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Changes to absentee ballot processing could lead to faster results on Election Day

SB 202 changed many aspects of voting in Georgia and also adjusted how and when counties can process absentee ballots.

GWINNETT COUNTY, Ga. — Compared to recent midterm and presidential elections, on Tuesday Georgia counties could begin reporting the results of absentee ballots faster than ever because of changes found in the state's newest election law.

For the first time during a midterm election, counties have been able to spend the 15 days leading up to Election Day opening and processing absentee ballots.

Gwinnett County Elections Supervisor Zach Manifold gave a tour of his office's facility to help explain how the change is impacting workflow.

Since late October Manifold's staff has been busy processing absentee ballots as they come in. In Gwinnett, the goal is to have processed all absentee ballots received before Election Day by Tuesday morning.

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As of Monday, Gwinnett County had already received more than 16,000 completed absentee ballots from voters, nearly 70 percent of the absentee ballots issued by the county. 

"Absentee ballots always take longer to process than everything else," Manifold said. "You have to timestamp it in, you have to check the ID. Once you confirmed that it is good you have to extract that ballot, you have to lay it flat and let it flatten out so it will go through a scanner. So all of that takes time."

When will we know election results?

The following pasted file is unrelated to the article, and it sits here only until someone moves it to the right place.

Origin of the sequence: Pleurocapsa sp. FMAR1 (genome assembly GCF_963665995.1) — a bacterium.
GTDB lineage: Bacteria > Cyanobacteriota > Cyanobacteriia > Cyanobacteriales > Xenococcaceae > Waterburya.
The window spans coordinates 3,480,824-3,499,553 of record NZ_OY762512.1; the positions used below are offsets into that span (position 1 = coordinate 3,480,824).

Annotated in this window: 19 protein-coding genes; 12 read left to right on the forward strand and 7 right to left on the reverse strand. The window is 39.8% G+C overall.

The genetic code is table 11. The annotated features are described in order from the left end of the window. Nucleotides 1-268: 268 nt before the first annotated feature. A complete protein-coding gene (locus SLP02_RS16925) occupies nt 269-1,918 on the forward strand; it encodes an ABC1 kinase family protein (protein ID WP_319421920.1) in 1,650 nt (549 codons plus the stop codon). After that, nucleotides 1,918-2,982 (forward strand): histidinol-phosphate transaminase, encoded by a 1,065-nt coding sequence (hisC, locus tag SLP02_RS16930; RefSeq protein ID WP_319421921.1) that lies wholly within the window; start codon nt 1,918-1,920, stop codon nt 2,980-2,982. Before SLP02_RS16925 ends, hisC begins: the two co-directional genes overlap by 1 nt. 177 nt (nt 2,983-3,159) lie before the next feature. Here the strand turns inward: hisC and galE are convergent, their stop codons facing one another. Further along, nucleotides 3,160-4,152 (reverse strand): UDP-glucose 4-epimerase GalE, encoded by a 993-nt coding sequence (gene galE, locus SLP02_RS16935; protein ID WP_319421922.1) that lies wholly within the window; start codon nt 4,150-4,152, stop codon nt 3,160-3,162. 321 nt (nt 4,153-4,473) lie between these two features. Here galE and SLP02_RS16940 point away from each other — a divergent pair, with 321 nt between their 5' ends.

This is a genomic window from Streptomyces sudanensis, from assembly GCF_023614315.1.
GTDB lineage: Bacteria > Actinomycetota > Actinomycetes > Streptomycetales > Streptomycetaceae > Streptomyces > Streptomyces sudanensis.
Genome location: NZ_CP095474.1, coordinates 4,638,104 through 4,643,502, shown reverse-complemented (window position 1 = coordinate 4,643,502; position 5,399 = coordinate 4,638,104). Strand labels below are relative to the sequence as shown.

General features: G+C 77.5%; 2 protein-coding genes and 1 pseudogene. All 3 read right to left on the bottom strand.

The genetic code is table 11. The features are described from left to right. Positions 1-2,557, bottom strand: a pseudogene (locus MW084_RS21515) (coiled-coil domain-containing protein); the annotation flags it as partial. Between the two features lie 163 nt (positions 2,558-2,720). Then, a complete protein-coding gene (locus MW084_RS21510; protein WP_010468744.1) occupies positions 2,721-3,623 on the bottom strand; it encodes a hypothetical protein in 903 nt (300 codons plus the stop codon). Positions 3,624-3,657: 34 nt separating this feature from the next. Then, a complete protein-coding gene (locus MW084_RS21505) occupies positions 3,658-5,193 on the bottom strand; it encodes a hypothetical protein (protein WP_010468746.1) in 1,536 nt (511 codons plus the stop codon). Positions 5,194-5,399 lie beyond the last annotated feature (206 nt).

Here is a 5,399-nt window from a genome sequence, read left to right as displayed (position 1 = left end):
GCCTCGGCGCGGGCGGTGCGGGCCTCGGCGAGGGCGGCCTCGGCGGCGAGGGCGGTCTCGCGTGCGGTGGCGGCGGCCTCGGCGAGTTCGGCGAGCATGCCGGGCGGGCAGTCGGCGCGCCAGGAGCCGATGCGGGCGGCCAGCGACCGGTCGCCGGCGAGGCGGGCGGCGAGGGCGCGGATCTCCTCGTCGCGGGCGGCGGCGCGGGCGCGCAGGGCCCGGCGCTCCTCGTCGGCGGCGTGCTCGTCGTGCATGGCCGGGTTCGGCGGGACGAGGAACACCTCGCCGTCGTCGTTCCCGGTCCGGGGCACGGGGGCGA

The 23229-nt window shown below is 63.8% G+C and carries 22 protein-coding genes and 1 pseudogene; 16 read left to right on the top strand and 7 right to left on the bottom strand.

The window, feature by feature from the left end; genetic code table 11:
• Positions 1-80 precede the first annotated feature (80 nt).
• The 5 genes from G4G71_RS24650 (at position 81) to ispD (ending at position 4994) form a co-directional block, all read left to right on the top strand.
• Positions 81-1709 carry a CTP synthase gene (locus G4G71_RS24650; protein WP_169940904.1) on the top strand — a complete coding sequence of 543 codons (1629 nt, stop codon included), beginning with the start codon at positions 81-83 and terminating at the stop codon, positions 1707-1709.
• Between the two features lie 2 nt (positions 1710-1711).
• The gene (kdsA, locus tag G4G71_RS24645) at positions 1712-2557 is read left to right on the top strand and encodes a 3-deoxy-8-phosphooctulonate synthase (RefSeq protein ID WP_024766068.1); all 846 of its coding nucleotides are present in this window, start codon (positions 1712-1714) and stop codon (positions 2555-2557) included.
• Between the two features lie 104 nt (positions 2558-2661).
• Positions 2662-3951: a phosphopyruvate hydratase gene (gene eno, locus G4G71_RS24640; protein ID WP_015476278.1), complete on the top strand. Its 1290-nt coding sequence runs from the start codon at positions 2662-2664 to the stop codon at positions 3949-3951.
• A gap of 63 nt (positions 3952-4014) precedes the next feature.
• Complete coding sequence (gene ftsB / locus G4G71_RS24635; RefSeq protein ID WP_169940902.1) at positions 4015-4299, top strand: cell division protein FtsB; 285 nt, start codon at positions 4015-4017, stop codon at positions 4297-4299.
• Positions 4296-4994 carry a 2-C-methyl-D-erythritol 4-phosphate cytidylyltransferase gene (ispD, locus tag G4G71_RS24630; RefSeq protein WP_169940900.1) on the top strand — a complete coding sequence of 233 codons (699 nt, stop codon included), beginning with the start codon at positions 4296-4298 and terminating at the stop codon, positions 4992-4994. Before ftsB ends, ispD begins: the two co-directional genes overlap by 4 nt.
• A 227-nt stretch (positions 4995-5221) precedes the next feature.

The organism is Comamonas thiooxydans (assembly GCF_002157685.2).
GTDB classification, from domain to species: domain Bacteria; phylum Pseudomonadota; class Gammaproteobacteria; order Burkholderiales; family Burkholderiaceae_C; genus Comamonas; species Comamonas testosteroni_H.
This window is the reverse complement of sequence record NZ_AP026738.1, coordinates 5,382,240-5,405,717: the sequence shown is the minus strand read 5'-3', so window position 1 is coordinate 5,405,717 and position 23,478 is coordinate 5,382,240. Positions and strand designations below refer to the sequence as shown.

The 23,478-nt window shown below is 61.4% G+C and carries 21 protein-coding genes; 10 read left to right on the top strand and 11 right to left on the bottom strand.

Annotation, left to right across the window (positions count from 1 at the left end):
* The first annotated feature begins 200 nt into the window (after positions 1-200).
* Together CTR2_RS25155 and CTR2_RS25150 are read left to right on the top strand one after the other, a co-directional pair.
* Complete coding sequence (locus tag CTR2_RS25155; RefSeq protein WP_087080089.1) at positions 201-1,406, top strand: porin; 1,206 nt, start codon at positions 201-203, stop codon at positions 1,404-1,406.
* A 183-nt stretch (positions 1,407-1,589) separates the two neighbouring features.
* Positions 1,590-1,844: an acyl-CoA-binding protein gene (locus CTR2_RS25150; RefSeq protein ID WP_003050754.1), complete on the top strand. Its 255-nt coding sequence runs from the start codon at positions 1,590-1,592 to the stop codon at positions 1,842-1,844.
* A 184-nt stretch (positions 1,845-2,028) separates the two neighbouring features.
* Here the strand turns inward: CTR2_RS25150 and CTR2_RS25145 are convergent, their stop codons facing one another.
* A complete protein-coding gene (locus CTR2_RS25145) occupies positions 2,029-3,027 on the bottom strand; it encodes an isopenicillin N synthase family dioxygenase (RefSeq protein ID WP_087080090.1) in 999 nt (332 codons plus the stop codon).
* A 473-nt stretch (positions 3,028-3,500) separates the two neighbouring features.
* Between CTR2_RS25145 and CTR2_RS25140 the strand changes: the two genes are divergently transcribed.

Under changes included in SB 202, county elections offices are now able to open and begin processing absentee ballots before Election Day, but they have to stop short of hitting the tabulations button to show the results.

The advance work means starting first thing on Election Day, county election workers can begin adding up the votes from absentee ballots earlier than ever before. 

They must still wait until 7 p.m. at the earliest though before those results can be released and sent to the Secretary of State's Office.

"We will have a staff starting at 8 a.m. on election morning, we will have a sequestered staff, they don't have any cell phones, they're with a sheriff's officer, nothing goes in or comes out of that room -- they will be tabulating all day on Election Day," Manifold said. 

The change in procedures though should allow Gwinnett and all other Georgia counties to begin reporting large numbers of absentee ballot results much earlier on Tuesday evening than in past elections.

Another change in SB 202 directs counties to not stop counting ballots once they begin until all votes are counted. 

While it could speed up results for some counties, Manifold said that change won't impact Gwinnett since they haven't taken breaks in the past.

"The Gwinnett way has always been we go until it is done. We will be here, whatever time it takes," he said.

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